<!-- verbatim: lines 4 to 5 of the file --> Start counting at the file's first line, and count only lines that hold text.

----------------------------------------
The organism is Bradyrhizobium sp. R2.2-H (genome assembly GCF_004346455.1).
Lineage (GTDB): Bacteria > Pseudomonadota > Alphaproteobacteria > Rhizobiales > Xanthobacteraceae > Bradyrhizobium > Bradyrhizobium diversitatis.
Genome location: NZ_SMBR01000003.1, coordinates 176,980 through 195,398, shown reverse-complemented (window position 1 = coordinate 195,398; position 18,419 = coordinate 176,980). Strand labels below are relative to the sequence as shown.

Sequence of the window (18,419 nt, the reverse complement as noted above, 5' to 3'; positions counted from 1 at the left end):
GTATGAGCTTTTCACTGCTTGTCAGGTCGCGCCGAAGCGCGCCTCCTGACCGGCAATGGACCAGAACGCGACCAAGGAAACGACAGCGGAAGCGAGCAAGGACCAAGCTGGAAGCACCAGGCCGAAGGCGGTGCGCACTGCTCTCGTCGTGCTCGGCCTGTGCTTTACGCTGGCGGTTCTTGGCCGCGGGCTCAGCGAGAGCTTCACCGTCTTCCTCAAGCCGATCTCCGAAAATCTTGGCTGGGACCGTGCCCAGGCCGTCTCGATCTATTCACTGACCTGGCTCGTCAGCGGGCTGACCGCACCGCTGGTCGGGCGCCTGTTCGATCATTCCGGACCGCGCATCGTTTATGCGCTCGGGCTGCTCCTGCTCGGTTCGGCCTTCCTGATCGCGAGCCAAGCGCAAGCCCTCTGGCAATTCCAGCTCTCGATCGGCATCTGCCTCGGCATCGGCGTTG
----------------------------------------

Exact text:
Sequence of the window (18,419 nt, the reverse complement as noted above, 5' to 3'; positions counted from 1 at the left end):
GTATGAGCTTTTCACTGCTTGTCAGGTCGCGCCGAAGCGCGCCTCCTGACCGGCAATGGACCAGAACGCGACCAAGGAAACGACAGCGGAAGCGAGCAAGGACCAAGCTGGAAGCACCAGGCCGAAGGCGGTGCGCACTGCTCTCGTCGTGCTCGGCCTGTGCTTTACGCTGGCGGTTCTTGGCCGCGGGCTCAGCGAGAGCTTCACCGTCTTCCTCAAGCCGATCTCCGAAAATCTTGGCTGGGACCGTGCCCAGGCCGTCTCGATCTATTCACTGACCTGGCTCGTCAGCGGGCTGACCGCACCGCTGGTCGGGCGCCTGTTCGATCATTCCGGACCGCGCATCGTTTATGCGCTCGGGCTGCTCCTGCTCGGTTCGGCCTTCCTGATCGCGAGCCAAGCGCAAGCCCTCTGGCAATTCCAGCTCTCGATCGGCATCTGCCTCGGCATCGGCGTTG